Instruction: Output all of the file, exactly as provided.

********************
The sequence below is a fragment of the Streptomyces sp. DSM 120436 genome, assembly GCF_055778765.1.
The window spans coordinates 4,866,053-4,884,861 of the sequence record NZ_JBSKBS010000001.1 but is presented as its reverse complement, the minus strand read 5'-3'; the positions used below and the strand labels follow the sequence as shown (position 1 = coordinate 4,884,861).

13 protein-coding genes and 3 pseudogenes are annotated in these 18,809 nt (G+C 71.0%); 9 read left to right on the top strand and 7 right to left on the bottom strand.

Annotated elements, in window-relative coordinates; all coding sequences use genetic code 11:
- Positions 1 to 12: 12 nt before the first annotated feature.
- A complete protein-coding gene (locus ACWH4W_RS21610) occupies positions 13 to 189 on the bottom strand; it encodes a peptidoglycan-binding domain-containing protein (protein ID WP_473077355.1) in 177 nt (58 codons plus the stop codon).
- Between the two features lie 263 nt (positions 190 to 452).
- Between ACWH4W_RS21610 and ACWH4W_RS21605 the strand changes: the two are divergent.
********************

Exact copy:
The sequence below is a fragment of the Streptomyces sp. DSM 120436 genome, assembly GCF_055778765.1.
The window spans coordinates 4,866,053-4,884,861 of the sequence record NZ_JBSKBS010000001.1 but is presented as its reverse complement, the minus strand read 5'-3'; the positions used below and the strand labels follow the sequence as shown (position 1 = coordinate 4,884,861).

13 protein-coding genes and 3 pseudogenes are annotated in these 18,809 nt (G+C 71.0%); 9 read left to right on the top strand and 7 right to left on the bottom strand.

Annotated elements, in window-relative coordinates; all coding sequences use genetic code 11:
- Positions 1 to 12: 12 nt before the first annotated feature.
- A complete protein-coding gene (locus ACWH4W_RS21610) occupies positions 13 to 189 on the bottom strand; it encodes a peptidoglycan-binding domain-containing protein (protein ID WP_473077355.1) in 177 nt (58 codons plus the stop codon).
- Between the two features lie 263 nt (positions 190 to 452).
- Between ACWH4W_RS21610 and ACWH4W_RS21605 the strand changes: the two are divergent.